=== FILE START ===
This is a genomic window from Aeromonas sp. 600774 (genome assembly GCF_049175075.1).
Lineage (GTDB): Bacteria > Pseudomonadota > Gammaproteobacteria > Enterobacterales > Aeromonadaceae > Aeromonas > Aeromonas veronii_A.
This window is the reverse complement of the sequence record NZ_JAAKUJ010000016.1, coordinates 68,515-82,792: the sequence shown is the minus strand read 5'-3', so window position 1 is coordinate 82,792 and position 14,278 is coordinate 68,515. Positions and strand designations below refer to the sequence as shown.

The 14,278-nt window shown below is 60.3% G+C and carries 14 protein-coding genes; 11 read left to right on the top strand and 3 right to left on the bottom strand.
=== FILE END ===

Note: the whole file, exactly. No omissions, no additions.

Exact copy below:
This is a genomic window from Aeromonas sp. 600774 (genome assembly GCF_049175075.1).
Lineage (GTDB): Bacteria > Pseudomonadota > Gammaproteobacteria > Enterobacterales > Aeromonadaceae > Aeromonas > Aeromonas veronii_A.
This window is the reverse complement of the sequence record NZ_JAAKUJ010000016.1, coordinates 68,515-82,792: the sequence shown is the minus strand read 5'-3', so window position 1 is coordinate 82,792 and position 14,278 is coordinate 68,515. Positions and strand designations below refer to the sequence as shown.

The 14,278-nt window shown below is 60.3% G+C and carries 14 protein-coding genes; 11 read left to right on the top strand and 3 right to left on the bottom strand.